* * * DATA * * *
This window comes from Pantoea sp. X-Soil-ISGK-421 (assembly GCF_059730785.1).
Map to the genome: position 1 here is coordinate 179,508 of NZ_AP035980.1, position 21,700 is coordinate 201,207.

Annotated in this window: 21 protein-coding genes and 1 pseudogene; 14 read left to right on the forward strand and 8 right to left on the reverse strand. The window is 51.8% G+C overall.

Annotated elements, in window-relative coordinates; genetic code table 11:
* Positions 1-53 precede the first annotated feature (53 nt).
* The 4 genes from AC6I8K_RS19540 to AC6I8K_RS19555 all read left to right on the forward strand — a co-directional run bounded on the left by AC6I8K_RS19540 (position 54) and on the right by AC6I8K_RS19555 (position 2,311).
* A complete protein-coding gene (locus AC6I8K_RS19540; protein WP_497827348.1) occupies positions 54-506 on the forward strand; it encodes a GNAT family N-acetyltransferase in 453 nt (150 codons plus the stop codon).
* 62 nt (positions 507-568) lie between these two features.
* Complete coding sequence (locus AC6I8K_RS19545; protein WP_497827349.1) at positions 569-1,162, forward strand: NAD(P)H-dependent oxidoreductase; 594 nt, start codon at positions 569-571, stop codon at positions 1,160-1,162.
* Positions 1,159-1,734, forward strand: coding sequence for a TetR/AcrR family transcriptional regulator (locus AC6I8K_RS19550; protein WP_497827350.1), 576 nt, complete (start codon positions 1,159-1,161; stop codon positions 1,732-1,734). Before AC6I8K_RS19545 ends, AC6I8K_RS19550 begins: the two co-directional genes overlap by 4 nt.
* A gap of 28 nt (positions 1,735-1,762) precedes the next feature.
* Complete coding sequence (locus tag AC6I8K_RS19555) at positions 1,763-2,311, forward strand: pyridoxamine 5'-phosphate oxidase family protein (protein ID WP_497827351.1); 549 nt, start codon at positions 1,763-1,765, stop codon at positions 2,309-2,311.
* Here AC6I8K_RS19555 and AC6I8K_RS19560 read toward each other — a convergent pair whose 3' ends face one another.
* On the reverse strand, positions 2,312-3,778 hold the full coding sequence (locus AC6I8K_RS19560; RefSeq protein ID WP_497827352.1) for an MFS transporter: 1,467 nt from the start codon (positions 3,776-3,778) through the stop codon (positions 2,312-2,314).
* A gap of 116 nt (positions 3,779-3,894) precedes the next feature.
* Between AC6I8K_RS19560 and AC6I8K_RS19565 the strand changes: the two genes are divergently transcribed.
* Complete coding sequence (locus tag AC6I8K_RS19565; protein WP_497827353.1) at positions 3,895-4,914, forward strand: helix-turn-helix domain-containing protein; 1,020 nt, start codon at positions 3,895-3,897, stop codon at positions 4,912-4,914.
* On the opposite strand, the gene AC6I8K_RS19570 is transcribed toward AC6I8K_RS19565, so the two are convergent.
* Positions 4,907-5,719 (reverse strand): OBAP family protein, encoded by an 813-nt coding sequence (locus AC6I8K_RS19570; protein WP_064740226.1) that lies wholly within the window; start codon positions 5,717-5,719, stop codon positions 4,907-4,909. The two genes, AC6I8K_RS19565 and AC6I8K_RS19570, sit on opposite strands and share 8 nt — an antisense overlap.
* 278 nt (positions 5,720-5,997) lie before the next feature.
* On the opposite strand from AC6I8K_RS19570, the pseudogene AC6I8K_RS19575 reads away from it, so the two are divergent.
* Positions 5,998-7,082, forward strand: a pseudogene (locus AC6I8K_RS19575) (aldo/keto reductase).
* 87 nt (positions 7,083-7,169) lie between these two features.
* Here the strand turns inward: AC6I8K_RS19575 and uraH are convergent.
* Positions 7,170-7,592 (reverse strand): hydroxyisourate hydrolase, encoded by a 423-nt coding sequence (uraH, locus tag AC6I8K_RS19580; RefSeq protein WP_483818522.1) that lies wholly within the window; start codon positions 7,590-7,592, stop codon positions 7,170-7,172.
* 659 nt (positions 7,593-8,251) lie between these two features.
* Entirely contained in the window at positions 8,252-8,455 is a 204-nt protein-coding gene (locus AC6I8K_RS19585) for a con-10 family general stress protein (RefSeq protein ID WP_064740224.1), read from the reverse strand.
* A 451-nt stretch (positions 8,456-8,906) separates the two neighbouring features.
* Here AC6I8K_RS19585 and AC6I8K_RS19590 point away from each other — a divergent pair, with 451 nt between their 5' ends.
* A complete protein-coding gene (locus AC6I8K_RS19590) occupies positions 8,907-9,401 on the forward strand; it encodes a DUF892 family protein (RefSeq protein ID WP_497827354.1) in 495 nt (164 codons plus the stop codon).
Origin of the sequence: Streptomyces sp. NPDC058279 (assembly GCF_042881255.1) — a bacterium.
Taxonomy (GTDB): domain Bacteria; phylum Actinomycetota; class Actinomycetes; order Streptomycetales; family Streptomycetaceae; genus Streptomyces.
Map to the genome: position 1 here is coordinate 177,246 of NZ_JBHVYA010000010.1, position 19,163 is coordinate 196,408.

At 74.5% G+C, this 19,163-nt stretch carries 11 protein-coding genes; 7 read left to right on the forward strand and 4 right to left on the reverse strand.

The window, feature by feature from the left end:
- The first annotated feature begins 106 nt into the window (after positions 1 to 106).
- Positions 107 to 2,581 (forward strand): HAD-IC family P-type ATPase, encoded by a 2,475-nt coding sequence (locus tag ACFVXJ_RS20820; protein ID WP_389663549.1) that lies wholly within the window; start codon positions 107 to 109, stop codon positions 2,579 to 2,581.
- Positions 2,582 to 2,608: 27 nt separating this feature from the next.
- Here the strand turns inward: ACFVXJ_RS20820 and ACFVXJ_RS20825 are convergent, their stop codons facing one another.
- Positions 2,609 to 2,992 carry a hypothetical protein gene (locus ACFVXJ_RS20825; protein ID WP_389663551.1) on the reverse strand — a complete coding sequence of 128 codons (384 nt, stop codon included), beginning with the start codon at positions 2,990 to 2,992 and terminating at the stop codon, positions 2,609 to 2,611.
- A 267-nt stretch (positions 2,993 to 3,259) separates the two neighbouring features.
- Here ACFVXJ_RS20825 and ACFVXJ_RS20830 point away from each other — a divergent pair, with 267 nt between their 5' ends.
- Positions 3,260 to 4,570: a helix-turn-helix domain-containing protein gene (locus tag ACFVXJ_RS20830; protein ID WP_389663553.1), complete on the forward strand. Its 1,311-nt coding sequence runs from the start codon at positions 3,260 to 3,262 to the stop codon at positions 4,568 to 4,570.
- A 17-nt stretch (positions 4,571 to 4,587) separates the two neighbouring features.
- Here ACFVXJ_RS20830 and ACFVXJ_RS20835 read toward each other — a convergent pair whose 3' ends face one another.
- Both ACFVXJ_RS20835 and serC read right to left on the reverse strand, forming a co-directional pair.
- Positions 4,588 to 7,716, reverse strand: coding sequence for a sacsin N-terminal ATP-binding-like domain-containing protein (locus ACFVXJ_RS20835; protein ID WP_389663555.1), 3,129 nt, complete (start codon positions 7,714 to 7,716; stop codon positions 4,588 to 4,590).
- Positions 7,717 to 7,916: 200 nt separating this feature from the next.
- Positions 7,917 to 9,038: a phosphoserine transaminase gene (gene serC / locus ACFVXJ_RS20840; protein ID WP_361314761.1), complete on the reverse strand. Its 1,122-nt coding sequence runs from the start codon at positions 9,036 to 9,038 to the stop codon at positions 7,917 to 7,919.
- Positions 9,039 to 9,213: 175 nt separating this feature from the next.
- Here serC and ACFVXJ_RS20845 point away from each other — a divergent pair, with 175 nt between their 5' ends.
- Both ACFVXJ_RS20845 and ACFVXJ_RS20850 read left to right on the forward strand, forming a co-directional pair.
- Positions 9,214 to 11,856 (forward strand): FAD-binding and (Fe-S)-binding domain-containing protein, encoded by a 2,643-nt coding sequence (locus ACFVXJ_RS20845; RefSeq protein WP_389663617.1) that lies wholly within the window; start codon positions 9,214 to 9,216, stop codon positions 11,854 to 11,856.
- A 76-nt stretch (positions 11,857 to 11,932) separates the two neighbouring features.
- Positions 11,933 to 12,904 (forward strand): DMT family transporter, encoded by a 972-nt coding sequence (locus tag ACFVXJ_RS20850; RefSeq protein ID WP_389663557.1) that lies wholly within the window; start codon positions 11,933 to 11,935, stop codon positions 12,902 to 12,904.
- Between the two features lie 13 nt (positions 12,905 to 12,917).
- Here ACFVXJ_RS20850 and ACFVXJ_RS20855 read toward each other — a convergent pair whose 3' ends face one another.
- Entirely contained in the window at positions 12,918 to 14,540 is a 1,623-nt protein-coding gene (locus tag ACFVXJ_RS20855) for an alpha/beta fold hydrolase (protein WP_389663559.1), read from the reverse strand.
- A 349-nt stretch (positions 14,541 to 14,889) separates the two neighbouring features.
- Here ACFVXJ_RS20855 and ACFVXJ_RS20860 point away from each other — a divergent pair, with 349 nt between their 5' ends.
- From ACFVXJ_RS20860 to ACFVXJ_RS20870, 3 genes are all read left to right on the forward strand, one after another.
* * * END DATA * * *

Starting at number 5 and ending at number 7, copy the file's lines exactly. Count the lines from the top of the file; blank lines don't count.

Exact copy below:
* Positions 1-53 precede the first annotated feature (53 nt).
* The 4 genes from AC6I8K_RS19540 to AC6I8K_RS19555 all read left to right on the forward strand — a co-directional run bounded on the left by AC6I8K_RS19540 (position 54) and on the right by AC6I8K_RS19555 (position 2,311).
* A complete protein-coding gene (locus AC6I8K_RS19540; protein WP_497827348.1) occupies positions 54-506 on the forward strand; it encodes a GNAT family N-acetyltransferase in 453 nt (150 codons plus the stop codon).